For the second time in the past few years, Ephrata Area School District has withdrawn some water outlets from service — at least temporarily — after testing found elevated levels of lead.
A letter sent to district families Tuesday said the district had all 269 of its drinking water, food processing and ice machine outlets tested this month, and the initial sampling flagged 14 outlets across four locations.
The next steps in the process are follow-up flush sampling and post-remediation testing, the letter said. The 14 outlets have been withdrawn from service until their lead levels are found not to exceed the Environmental Protection Agency’s “action level”: 15 parts per billion.
District spokeswoman Sarah McBee said in an email that most were “just above the recommended level, in the 20s or 30s,” and the district expects most, “if not all 14,” to pass the second test and not need any further remediation.
The district’s protocol is to test drinking water every two years and all other outlets every four years, McBee wrote, and it does not believe staffers or students were widely exposed to water from the flagged outlets because most of them are rarely used “and these are first draw test results.”
“We are told there are bound to be inconsistencies in first draw testing as there is no measure of how long a particular outlet has gone without being used,” she wrote. “This variable can influence testing results. It is precautionary step to taking the receptacles out of service before the second test is done.”
The letter does not say what levels were found in the 14 outlets, but does detail their locations: the nurse’s office and five classroom fountains in Akron Elementary School; a kitchen outlet at Clay Elementary School; a classroom fountain at Highland Elementary School; and two kitchen outlets, a kitchen kettle and three classroom fountains in Ephrata Middle School.
Lead in the body is especially dangerous for young children. It can cause behavior problems, affect IQ and result in hearing problems and delayed puberty. In adults it can affect the heart, kidneys and nerves.
Ephrata’s earlier test results
As LNP reported in January, Ephrata was one of four public school districts here that found lead problems after voluntarily testing their water in 2016 and 2017.
That testing showed Akron Elementary, Clay Elementary, Ephrata Middle School and Ephrata High School had 15 sinks, one drinking fountain and one kitchen sprayer with elevated levels of lead after repeated testings and repairs.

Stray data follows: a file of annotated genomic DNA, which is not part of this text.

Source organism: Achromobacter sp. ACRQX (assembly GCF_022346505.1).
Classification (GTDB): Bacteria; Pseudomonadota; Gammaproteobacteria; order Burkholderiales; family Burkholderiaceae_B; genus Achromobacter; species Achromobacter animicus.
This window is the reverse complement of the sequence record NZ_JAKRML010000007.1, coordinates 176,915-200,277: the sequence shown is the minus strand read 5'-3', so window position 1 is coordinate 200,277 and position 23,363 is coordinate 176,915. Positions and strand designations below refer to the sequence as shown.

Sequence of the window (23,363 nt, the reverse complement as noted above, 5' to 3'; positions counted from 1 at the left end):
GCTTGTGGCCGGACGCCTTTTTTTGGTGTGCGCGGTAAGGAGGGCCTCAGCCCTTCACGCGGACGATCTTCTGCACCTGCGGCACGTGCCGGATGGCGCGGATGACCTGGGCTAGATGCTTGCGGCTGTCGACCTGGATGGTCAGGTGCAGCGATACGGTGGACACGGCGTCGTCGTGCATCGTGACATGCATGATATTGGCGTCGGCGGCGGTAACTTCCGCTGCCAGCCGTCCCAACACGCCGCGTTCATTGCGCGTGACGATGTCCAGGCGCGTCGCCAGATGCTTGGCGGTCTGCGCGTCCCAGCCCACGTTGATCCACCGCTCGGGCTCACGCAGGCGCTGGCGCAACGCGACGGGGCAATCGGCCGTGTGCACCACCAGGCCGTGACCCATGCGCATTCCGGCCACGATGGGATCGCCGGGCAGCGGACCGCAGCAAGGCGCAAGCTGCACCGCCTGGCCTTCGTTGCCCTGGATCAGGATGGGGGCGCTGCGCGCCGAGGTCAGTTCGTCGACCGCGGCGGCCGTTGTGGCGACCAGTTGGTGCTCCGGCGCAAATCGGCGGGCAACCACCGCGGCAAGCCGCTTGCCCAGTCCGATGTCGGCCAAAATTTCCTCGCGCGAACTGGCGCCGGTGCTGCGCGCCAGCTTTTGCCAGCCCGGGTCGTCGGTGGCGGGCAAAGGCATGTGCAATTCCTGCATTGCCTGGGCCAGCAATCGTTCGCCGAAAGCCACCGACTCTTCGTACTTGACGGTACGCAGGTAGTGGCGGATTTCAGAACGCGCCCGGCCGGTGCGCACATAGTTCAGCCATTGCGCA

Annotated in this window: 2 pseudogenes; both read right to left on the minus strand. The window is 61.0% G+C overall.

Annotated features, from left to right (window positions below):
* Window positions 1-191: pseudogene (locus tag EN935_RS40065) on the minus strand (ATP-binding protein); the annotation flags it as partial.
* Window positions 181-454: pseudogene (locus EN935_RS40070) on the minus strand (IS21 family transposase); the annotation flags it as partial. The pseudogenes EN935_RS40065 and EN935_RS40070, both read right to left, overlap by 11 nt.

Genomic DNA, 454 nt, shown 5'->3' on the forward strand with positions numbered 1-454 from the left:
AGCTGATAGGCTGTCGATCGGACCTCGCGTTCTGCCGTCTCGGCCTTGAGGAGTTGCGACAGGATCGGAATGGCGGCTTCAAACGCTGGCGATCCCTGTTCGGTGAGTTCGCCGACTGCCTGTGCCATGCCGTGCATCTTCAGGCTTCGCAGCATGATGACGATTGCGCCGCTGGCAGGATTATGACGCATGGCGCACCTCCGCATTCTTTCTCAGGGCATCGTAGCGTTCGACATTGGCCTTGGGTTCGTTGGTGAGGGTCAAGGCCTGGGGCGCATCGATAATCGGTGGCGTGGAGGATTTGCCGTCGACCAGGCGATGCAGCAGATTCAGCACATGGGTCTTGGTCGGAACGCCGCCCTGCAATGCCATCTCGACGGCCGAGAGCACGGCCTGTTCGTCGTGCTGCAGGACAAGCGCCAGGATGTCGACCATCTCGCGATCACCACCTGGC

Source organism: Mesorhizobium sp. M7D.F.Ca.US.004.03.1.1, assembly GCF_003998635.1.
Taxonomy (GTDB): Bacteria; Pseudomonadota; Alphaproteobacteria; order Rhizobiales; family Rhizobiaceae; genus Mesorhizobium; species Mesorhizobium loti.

“After the 16-17 tests, all water outlets were tested to be safe for drinking,” McBee wrote. “The ‘not for consumption’ signs were placed on hand sinks and other water sources. None are drinking fountains. The signs are to indicate that those outlets would be tested less frequently. It is not an indication of water that is unsafe to drink.”
“Since our protocol is to test drinking outlets every other year,” she wrote, “they were the only receptacles tested this March.”
Superintendent Brian Troop emailed parents about the 2016-17 findings this January, after some complained that they had not been directly notified of the lead problems at their students’ school.
Troop noted in the email that the lead issue was discussed at a public board meeting in May 2017, and said the results of the new tests would be “sent home.”
The district’s latest round of testing is also voluntary, as a new state law urges — but stops short of requiring — public and charter schools to test for lead in their drinking water during the 2018-19 school year.
Cocalico’s test results
Cocalico School District had not tested its water for lead as of January, according to LNP’s reporting, but is now doing so, according to information presented at a school board meeting this week.
Kurt Eckenroad, the district’s director of buildings and grounds, said seven initial problem areas were detected in the high school kitchen and in the kitchen and instrumental music room at Reamstown Elementary.
Four of those sources passed the test after being flushed, Eckenroad said, and results on the last three are pending after all their fixtures and fittings were replaced.
Parents were notified of the findings in a March 11 letter after remediation efforts had begun, according to LNP’s reporting.
Lead in schools
Another Lancaster County school has found lead in its water supply.
The following is a breakdown of how each of Lancaster County's 17 school districts fared in required testing for lead in the water for the 2018-19 school year.
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